Fayetteville State University (FSU) was one of 27 high schools and universities to win an award from the Institute for Personal Robots in Education (IPRE) – a partnership between Georgia Tech College of Computing, Bryn Mawr College, and Microsoft Research.
Winners will share $250,000 and receive paperback book-sized robots called Scribblers, enhanced with special IPRE hardware technology, along with IPRE software and class text. The award will provide the opportunity for schools to enhance their introductory computer science curriculum using the robots as a context for teaching foundational computing skills. FSU is the only North Carolina higher education institution to win the award.
Awards are presented to schools whose goals closely matched IPRE’s mission. Additional grant criteria included the technical quality of the proposed program, chances for successful implementation, and potential to support students in groups that are not traditionally well
represented in computing.
Dr. Sambit Bhattacharya, an assistant professor of computer science at FSU, and Dr. Michael Almeida, a professor, submitted FSU’s proposal for the competition.
“Dr. Michael Almeida and I are glad to be partnering in enhancing the teaching of foundational and advanced computer science through the use of educational robots and grant money received from IPRE.” Bhattacharya said. “This award will contribute to our department’s longterm goal of using robots as a context for teaching computer science to make the discipline more relevant for our students and to equip them with valuable skills needed for rewarding careers.”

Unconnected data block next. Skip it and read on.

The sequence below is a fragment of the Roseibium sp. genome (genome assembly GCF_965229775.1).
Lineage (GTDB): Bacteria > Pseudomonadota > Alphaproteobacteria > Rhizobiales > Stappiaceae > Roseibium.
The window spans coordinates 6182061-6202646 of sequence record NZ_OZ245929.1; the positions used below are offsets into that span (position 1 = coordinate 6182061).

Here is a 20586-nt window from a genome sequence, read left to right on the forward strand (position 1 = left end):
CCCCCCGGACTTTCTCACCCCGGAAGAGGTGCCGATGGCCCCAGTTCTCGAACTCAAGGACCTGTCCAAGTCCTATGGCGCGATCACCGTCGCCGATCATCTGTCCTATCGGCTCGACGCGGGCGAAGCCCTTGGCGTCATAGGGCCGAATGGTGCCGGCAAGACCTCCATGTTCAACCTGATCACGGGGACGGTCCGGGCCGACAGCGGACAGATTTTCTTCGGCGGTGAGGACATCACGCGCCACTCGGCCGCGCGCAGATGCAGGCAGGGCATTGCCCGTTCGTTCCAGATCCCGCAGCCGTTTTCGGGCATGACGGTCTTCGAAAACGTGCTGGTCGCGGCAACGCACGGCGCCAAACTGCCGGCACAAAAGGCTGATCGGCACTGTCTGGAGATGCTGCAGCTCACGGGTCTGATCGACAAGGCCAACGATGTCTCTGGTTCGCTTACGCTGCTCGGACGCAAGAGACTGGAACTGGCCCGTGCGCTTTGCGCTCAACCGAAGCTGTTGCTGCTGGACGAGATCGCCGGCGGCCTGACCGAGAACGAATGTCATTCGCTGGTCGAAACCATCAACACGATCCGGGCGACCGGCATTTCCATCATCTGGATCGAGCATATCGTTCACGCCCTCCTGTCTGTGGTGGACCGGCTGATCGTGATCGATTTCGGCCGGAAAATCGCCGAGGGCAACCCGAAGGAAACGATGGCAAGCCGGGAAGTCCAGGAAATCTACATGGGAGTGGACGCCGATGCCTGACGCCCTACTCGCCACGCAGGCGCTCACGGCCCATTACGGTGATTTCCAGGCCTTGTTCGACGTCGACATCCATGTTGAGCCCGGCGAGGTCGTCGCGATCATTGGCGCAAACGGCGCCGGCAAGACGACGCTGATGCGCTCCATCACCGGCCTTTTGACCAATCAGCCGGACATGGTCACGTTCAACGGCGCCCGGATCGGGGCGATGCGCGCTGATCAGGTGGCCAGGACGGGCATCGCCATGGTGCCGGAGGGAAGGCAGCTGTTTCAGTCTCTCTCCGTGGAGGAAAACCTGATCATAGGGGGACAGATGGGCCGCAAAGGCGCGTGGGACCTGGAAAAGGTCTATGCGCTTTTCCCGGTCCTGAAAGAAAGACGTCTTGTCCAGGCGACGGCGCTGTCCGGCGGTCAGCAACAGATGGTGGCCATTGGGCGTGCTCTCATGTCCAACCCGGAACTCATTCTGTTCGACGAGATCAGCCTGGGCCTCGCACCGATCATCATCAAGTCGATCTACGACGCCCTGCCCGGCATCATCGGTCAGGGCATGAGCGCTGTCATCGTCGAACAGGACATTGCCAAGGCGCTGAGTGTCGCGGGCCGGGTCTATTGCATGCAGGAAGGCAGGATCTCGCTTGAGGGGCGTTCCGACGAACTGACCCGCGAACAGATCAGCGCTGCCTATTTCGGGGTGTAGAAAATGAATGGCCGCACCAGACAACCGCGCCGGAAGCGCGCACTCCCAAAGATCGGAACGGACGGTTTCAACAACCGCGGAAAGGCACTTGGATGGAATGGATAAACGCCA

IPRE was created in 2006 to reinvigorate computer science through robotics. To date, results from IPRE’s work have proven the draw of personal robots as a way to attract students to degrees and careers in computing. In fall 2007, more than 400 students at Georgia Tech chose to enroll in the roboticsbased courses, which showed a higher pass rate than the traditional programming course. In surveys, students in the robotics-based courses reported that they were more excited about computers than before, liked working with the robots, and had spent extra time on at least one homework assignment because they “thought it was cool.”